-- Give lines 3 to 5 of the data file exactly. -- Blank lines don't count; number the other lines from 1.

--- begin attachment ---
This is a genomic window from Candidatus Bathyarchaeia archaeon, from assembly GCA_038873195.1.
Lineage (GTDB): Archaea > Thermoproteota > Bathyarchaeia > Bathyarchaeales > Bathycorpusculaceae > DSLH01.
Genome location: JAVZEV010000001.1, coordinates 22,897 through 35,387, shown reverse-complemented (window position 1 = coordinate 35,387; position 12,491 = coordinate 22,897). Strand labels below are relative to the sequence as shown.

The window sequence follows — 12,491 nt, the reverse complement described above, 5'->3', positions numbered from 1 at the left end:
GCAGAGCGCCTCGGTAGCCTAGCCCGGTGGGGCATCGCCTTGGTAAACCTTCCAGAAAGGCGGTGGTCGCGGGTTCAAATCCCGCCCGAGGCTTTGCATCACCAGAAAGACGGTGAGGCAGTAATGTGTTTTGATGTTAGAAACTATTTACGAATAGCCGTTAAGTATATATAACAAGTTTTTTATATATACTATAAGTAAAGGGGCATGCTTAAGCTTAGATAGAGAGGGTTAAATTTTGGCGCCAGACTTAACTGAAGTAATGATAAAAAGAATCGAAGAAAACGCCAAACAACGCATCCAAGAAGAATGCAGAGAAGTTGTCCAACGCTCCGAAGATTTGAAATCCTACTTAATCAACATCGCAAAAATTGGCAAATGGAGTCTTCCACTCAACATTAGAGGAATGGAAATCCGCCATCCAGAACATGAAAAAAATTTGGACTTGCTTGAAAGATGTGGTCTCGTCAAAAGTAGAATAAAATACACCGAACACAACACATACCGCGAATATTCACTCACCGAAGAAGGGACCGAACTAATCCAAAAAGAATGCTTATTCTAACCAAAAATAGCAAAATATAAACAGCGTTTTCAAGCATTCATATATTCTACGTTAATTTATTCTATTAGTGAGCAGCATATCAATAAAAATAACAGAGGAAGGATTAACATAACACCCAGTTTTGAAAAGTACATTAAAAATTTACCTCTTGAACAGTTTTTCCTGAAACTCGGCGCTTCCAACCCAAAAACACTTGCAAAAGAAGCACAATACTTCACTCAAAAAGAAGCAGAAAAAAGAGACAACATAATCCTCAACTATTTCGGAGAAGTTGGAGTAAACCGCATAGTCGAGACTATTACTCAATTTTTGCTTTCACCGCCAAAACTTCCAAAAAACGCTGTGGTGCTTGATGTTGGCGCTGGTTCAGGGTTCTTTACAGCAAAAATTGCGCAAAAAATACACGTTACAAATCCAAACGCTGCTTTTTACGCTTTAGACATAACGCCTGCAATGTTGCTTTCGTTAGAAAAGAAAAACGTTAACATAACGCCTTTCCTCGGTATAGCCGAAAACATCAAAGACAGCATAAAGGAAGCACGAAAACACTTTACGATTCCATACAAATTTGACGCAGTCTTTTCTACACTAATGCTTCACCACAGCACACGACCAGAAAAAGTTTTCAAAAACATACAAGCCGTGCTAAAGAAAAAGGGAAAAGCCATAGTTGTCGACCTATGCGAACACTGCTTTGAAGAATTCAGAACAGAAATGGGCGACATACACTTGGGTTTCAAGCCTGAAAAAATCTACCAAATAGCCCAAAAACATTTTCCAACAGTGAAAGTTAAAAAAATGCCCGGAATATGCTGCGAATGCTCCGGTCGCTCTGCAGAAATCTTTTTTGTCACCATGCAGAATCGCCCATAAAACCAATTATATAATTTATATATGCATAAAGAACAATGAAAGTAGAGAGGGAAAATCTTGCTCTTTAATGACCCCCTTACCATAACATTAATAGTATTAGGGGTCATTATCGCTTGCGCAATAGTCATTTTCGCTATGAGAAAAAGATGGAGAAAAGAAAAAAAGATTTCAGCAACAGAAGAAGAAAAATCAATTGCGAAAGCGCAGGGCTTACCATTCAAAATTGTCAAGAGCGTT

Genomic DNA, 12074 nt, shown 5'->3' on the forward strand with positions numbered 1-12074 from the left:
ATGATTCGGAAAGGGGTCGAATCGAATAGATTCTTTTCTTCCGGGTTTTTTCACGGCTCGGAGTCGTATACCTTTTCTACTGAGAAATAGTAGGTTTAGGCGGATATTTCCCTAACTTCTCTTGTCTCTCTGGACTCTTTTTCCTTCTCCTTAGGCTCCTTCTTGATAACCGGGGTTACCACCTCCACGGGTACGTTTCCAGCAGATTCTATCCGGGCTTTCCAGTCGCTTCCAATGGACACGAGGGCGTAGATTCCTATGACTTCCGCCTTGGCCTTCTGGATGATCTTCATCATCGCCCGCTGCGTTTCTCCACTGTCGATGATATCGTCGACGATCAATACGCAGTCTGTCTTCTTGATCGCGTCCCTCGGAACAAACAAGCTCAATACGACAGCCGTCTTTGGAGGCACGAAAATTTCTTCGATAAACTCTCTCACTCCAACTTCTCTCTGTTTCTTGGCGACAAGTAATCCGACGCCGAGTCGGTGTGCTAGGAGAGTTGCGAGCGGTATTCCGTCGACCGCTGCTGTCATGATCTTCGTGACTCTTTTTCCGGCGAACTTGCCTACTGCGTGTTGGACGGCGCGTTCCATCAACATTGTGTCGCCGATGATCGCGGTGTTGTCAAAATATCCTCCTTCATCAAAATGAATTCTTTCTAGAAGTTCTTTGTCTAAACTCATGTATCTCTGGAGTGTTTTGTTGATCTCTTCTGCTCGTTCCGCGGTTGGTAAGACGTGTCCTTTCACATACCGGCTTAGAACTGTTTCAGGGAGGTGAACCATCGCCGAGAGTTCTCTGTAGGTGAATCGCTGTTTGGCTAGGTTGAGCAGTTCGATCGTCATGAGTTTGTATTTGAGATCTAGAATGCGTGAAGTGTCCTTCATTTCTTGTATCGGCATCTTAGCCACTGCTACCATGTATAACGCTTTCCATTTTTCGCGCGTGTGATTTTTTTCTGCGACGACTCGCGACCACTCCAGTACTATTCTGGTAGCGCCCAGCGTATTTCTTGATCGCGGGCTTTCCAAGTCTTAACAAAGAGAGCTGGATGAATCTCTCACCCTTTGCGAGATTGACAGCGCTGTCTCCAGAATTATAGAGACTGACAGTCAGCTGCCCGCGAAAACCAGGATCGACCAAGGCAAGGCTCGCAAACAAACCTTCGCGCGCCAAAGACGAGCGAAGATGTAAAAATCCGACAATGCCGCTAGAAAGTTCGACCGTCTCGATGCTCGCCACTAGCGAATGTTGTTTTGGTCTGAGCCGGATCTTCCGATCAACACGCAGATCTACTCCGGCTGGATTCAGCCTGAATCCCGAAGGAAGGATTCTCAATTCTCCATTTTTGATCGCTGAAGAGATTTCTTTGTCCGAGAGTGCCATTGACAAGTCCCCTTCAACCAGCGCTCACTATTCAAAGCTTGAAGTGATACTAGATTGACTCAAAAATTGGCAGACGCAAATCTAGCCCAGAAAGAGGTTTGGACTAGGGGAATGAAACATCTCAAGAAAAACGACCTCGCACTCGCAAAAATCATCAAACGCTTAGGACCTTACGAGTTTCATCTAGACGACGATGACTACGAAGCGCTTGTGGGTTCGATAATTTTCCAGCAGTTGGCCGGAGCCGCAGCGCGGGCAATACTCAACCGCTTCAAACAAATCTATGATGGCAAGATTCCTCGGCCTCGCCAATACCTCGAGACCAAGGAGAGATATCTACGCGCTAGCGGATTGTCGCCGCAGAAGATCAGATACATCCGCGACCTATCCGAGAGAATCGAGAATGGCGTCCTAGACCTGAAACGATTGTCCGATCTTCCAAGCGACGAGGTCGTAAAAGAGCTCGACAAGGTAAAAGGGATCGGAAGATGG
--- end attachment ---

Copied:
Genome location: JAVZEV010000001.1, coordinates 22,897 through 35,387, shown reverse-complemented (window position 1 = coordinate 35,387; position 12,491 = coordinate 22,897). Strand labels below are relative to the sequence as shown.

The window sequence follows — 12,491 nt, the reverse complement described above, 5'->3', positions numbered from 1 at the left end:
GCAGAGCGCCTCGGTAGCCTAGCCCGGTGGGGCATCGCCTTGGTAAACCTTCCAGAAAGGCGGTGGTCGCGGGTTCAAATCCCGCCCGAGGCTTTGCATCACCAGAAAGACGGTGAGGCAGTAATGTGTTTTGATGTTAGAAACTATTTACGAATAGCCGTTAAGTATATATAACAAGTTTTTTATATATACTATAAGTAAAGGGGCATGCTTAAGCTTAGATAGAGAGGGTTAAATTTTGGCGCCAGACTTAACTGAAGTAATGATAAAAAGAATCGAAGAAAACGCCAAACAACGCATCCAAGAAGAATGCAGAGAAGTTGTCCAACGCTCCGAAGATTTGAAATCCTACTTAATCAACATCGCAAAAATTGGCAAATGGAGTCTTCCACTCAACATTAGAGGAATGGAAATCCGCCATCCAGAACATGAAAAAAATTTGGACTTGCTTGAAAGATGTGGTCTCGTCAAAAGTAGAATAAAATACACCGAACACAACACATACCGCGAATATTCACTCACCGAAGAAGGGACCGAACTAATCCAAAAAGAATGCTTATTCTAACCAAAAATAGCAAAATATAAACAGCGTTTTCAAGCATTCATATATTCTACGTTAATTTATTCTATTAGTGAGCAGCATATCAATAAAAATAACAGAGGAAGGATTAACATAACACCCAGTTTTGAAAAGTACATTAAAAATTTACCTCTTGAACAGTTTTTCCTGAAACTCGGCGCTTCCAACCCAAAAACACTTGCAAAAGAAGCACAATACTTCACTCAAAAAGAAGCAGAAAAAAGAGACAACATAATCCTCAACTATTTCGGAGAAGTTGGAGTAAACCGCATAGTCGAGACTATTACTCAATTTTTGCTTTCACCGCCAAAACTTCCAAAAAACGCTGTGGTGCTTGATGTTGGCGCTGGTTCAGGGTTCTTTACAGCAAAAATTGCGCAAAAAATACACGTTACAAATCCAAACGCTGCTTTTTACGCTTTAGACATAACGCCTGCAATGTTGCTTTCGTTAGAAAAGAAAAACGTTAACATAACGCCTTTCCTCGGTATAGCCGAAAACATCAAAGACAGCATAAAGGAAGCACGAAAACACTTTACGATTCCATACAAATTTGACGCAGTCTTTTCTACACTAATGCTTCACCACAGCACACGACCAGAAAAAGTTTTCAAAAACATACAAGCCGTGCTAAAGAAAAAGGGAAAAGCCATAGTTGTCGACCTATGCGAACACTGCTTTGAAGAATTCAGAACAGAAATGGGCGACATACACTTGGGTTTCAAGCCTGAAAAAATCTACCAAATAGCCCAAAAACATTTTCCAACAGTGAAAGTTAAAAAAATGCCCGGAATATGCTGCGAATGCTCCGGTCGCTCTGCAGAAATCTTTTTTGTCACCATGCAGAATCGCCCATAAAACCAATTATATAATTTATATATGCATAAAGAACAATGAAAGTAGAGAGGGAAAATCTTGCTCTTTAATGACCCCCTTACCATAACATTAATAGTATTAGGGGTCATTATCGCTTGCGCAATAGTCATTTTCGCTATGAGAAAAAGATGGAGAAAAGAAAAAAAGATTTCAGCAACAGAAGAAGAAAAATCAATTGCGAAAGCGCAGGGCTTACCATTCAAAATTGTCAAGAGCGTT